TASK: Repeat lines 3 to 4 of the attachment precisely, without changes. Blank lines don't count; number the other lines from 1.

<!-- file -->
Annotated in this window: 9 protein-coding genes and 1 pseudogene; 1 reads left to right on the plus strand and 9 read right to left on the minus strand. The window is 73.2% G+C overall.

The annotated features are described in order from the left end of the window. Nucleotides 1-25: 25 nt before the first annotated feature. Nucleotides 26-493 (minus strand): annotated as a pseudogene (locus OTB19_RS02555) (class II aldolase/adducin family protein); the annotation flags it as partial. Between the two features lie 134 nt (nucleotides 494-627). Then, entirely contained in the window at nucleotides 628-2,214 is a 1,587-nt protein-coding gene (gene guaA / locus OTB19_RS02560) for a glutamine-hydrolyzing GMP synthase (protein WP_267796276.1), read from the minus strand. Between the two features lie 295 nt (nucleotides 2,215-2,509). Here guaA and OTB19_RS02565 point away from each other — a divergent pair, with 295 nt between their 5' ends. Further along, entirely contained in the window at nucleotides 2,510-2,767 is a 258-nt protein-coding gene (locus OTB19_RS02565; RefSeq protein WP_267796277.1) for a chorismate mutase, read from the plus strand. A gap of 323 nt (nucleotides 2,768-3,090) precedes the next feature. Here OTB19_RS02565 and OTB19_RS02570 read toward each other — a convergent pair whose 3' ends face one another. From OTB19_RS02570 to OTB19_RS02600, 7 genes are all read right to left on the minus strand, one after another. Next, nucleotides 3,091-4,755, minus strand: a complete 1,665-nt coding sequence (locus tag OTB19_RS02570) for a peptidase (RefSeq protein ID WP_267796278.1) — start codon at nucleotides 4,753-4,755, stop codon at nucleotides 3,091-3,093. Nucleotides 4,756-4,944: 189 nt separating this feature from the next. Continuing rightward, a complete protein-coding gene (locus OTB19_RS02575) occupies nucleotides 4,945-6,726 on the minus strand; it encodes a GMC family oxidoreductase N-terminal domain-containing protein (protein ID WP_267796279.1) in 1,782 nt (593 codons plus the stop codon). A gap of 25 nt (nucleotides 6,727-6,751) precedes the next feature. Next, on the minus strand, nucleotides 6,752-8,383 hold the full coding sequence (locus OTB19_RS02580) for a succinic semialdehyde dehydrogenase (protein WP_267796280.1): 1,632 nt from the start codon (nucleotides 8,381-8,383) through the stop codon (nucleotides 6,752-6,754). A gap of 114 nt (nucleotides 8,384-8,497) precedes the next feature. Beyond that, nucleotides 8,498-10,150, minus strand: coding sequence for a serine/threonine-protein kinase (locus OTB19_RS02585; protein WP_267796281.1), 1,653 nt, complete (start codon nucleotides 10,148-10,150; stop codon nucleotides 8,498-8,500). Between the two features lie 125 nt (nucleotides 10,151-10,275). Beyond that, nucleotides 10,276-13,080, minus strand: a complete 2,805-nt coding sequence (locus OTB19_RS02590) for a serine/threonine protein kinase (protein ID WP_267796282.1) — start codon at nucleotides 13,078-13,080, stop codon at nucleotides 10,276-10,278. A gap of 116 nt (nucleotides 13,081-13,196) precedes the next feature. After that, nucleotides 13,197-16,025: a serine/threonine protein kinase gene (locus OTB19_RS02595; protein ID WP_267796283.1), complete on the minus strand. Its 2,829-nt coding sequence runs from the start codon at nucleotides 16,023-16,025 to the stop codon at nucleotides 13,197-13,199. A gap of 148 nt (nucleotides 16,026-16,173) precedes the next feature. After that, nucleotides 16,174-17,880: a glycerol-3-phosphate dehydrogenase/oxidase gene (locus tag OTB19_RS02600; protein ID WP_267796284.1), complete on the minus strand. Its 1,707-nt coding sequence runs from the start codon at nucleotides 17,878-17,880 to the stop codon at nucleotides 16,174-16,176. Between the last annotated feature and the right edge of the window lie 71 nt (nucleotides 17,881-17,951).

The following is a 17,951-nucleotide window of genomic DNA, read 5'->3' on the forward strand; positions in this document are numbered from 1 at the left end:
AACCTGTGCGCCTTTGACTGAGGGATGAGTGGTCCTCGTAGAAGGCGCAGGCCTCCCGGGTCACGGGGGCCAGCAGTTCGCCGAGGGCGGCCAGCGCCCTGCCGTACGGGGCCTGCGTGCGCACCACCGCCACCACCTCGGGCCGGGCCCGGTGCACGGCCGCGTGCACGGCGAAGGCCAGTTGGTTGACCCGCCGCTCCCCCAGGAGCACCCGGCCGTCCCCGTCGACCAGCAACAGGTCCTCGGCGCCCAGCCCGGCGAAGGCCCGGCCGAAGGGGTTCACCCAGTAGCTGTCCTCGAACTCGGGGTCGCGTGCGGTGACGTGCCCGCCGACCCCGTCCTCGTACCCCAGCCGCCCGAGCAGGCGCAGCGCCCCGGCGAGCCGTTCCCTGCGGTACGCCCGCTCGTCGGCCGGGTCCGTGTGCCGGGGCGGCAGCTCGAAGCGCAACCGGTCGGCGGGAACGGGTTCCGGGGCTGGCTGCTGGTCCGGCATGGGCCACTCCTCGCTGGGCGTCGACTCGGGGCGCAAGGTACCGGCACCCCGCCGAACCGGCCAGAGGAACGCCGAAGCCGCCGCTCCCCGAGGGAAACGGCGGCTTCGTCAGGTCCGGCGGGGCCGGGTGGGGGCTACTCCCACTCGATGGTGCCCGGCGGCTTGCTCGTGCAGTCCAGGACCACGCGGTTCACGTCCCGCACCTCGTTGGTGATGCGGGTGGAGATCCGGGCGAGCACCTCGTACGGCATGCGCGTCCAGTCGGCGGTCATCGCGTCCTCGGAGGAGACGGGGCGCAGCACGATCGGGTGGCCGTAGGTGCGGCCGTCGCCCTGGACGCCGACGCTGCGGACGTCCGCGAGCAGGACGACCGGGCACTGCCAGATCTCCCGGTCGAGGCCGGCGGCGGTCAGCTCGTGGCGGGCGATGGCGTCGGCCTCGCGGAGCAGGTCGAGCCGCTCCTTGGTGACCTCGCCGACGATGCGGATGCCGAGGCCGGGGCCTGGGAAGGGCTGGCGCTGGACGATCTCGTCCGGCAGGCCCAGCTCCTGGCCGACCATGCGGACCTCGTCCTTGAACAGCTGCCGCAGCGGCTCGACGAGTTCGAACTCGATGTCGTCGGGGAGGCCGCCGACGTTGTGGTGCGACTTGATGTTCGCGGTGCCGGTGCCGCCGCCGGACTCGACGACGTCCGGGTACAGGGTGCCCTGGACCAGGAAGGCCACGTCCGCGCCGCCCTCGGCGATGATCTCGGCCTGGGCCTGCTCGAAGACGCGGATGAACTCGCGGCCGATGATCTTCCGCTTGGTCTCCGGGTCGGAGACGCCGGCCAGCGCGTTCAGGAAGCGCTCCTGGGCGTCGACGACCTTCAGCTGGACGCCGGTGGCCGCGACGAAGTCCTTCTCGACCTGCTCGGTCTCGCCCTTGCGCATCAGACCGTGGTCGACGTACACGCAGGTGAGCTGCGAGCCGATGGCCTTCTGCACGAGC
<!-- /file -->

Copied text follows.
The following is a 17,951-nucleotide window of genomic DNA, read 5'->3' on the forward strand; positions in this document are numbered from 1 at the left end:
AACCTGTGCGCCTTTGACTGAGGGATGAGTGGTCCTCGTAGAAGGCGCAGGCCTCCCGGGTCACGGGGGCCAGCAGTTCGCCGAGGGCGGCCAGCGCCCTGCCGTACGGGGCCTGCGTGCGCACCACCGCCACCACCTCGGGCCGGGCCCGGTGCACGGCCGCGTGCACGGCGAAGGCCAGTTGGTTGACCCGCCGCTCCCCCAGGAGCACCCGGCCGTCCCCGTCGACCAGCAACAGGTCCTCGGCGCCCAGCCCGGCGAAGGCCCGGCCGAAGGGGTTCACCCAGTAGCTGTCCTCGAACTCGGGGTCGCGTGCGGTGACGTGCCCGCCGACCCCGTCCTCGTACCCCAGCCGCCCGAGCAGGCGCAGCGCCCCGGCGAGCCGTTCCCTGCGGTACGCCCGCTCGTCGGCCGGGTCCGTGTGCCGGGGCGGCAGCTCGAAGCGCAACCGGTCGGCGGGAACGGGTTCCGGGGCTGGCTGCTGGTCCGGCATGGGCCACTCCTCGCTGGGCGTCGACTCGGGGCGCAAGGTACCGGCACCCCGCCGAACCGGCCAGAGGAACGCCGAAGCCGCCGCTCCCCGAGGGAAACGGCGGCTTCGTCAGGTCCGGCGGGGCCGGGTGGGGGCTACTCCCACTCGATGGTGCCCGGCGGCTTGCTCGTGCAGTCCAGGACCACGCGGTTCACGTCCCGCACCTCGTTGGTGATGCGGGTGGAGATCCGGGCGAGCACCTCGTACGGCATGCGCGTCCAGTCGGCGGTCATCGCGTCCTCGGAGGAGACGGGGCGCAGCACGATCGGGTGGCCGTAGGTGCGGCCGTCGCCCTGGACGCCGACGCTGCGGACGTCCGCGAGCAGGACGACCGGGCACTGCCAGATCTCCCGGTCGAGGCCGGCGGCGGTCAGCTCGTGGCGGGCGATGGCGTCGGCCTCGCGGAGCAGGTCGAGCCGCTCCTTGGTGACCTCGCCGACGATGCGGATGCCGAGGCCGGGGCCTGGGAAGGGCTGGCGCTGGACGATCTCGTCCGGCAGGCCCAGCTCCTGGCCGACCATGCGGACCTCGTCCTTGAACAGCTGCCGCAGCGGCTCGACGAGTTCGAACTCGATGTCGTCGGGGAGGCCGCCGACGTTGTGGTGCGACTTGATGTTCGCGGTGCCGGTGCCGCCGCCGGACTCGACGACGTCCGGGTACAGGGTGCCCTGGACCAGGAAGGCCACGTCCGCGCCGCCCTCGGCGATGATCTCGGCCTGGGCCTGCTCGAAGACGCGGATGAACTCGCGGCCGATGATCTTCCGCTTGGTCTCCGGGTCGGAGACGCCGGCCAGCGCGTTCAGGAAGCGCTCCTGGGCGTCGACGACCTTCAGCTGGACGCCGGTGGCCGCGACGAAGTCCTTCTCGACCTGCTCGGTCTCGCCCTTGCGCATCAGACCGTGGTCGACGTACACGCAGGTGAGCTGCGAGCCGATGGCCTTCTGCACGAGC